The aim of this work was to assess the relationship in elderly subjects between free-living daily physical activity and mucosal immunity, especially salivary secretory immunoglobulin A (SIgA).
Elderly volunteers (114 men and 170 women) aged 71.3 ± 0.3 yr (range: 65-86 yr) participated in this study. Resting saliva samples were collected in the morning. Saliva samples stimulated by chewing a sterile cotton ball at a frequency of 60/60 s were collected. The SIgA concentration was measured using enzyme-linked immunosorbent assay (ELISA), and the SIgA secretion rate was calculated. Free-living step count (steps per day), energy expenditure (kJ·kg−1·d−1), and activity durations (min·d−1) at specific intensity levels (inactive, light, moderate, and vigorous) were evaluated using an electric pedometer. The data obtained were stratified by pedometer-determined steps per day using quartiles (Q1-Q4) for distribution.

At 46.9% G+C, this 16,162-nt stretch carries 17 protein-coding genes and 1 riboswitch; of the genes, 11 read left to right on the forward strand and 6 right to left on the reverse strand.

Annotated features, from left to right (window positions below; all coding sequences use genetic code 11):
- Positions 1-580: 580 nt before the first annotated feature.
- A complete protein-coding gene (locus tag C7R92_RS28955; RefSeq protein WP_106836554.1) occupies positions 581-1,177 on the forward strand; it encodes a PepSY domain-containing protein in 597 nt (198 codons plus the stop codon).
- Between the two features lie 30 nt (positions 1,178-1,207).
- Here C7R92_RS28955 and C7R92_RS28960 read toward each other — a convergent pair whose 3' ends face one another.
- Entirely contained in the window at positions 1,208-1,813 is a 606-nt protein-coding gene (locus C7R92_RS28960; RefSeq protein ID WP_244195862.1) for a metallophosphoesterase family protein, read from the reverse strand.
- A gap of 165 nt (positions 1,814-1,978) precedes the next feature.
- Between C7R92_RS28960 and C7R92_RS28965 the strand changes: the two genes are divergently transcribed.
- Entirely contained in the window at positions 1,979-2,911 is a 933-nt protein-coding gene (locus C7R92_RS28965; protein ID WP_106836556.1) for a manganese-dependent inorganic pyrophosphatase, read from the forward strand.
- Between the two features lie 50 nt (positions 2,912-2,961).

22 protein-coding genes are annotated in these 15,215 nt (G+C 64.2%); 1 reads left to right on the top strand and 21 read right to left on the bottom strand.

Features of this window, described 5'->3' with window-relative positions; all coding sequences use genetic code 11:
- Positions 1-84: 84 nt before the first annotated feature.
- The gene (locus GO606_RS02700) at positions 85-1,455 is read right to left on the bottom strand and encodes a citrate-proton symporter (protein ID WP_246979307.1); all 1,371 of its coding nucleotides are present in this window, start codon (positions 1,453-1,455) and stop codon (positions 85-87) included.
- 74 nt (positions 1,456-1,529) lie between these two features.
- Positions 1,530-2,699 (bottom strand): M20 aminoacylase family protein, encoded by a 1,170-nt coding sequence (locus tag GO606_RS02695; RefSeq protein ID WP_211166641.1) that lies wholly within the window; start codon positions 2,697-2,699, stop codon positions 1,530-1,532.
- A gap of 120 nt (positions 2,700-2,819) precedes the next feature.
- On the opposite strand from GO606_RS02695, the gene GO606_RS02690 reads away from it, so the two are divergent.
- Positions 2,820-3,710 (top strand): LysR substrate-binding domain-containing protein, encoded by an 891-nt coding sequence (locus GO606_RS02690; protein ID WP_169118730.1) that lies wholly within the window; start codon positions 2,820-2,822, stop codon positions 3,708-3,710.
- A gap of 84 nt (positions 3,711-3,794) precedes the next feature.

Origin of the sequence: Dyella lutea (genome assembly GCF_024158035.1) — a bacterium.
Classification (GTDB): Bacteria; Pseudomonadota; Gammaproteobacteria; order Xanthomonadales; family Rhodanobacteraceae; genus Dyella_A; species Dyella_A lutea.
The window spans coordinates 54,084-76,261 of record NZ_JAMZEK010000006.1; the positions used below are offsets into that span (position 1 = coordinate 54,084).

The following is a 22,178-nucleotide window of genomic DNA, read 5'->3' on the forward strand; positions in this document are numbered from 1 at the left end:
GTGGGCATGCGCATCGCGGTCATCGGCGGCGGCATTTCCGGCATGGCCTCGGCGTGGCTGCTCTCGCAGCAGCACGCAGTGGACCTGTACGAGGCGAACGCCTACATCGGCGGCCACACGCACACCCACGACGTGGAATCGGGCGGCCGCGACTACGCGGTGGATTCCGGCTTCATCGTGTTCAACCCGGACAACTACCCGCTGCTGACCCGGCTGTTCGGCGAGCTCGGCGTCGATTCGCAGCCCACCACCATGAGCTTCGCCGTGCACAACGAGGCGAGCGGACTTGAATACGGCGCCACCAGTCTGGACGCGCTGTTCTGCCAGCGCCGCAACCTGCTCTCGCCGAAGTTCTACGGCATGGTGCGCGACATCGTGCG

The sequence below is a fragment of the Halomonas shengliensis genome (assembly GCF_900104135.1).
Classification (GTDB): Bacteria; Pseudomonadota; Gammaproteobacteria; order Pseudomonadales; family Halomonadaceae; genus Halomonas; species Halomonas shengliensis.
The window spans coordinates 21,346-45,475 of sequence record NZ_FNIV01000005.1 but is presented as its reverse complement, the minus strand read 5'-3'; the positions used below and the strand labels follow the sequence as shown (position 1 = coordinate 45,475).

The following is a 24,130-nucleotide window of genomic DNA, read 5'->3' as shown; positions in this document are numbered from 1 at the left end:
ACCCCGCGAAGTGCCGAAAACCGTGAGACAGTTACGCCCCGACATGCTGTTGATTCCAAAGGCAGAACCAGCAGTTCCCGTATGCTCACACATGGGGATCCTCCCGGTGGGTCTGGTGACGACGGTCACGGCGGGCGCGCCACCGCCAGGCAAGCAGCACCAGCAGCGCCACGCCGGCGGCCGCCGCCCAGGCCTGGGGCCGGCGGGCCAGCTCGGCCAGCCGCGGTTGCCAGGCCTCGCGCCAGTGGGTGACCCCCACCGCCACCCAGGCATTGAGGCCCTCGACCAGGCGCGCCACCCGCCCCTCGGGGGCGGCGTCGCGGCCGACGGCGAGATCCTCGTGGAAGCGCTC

Elderly in quartiles showed step counts of 2962 ± 94, 5118 ± 62, 6832 ± 59, and 9951 ± 264 steps per day. Significant differences were found in the mean step count (P < 0.0001), energy expenditure (P < 0.0001), and activity duration (P < 0.0001) with increasing pedometer-determined activity quartiles. Both SIgA concentration and SIgA-secretion rate were significantly higher for Q3 than for Q1 (P < 0.05). Meanwhile, saliva flow rates showed no significant differences across quartiles.
These results suggest that a free-living daily physical activity level of approximately 7000 steps per day might be regarded as a moderate daily physical activity target for elderly people to improve mucosal immune function.
1Graduate School of Comprehensive Human Sciences, Doctoral Program of Sports Medicine, Tsukuba University, Ibaraki, JAPAN; 2Institute for Biomedical Engineering Consolidated Research Institute for Advanced Science and Medical Care, Waseda University, Tokyo, JAPAN; and 3Faculty of Sport Sciences, Waseda University, Saitama, JAPAN
Address for correspondence: Ichiro Kono, M.D., Ph.D., Graduate School of Comprehensive Human Sciences, University of Tsukuba, Tsukuba, Ibaraki 305-8574, Japan; E-mail: email@example.com.
Submitted for publication September 2006.
Accepted for publication December 2006.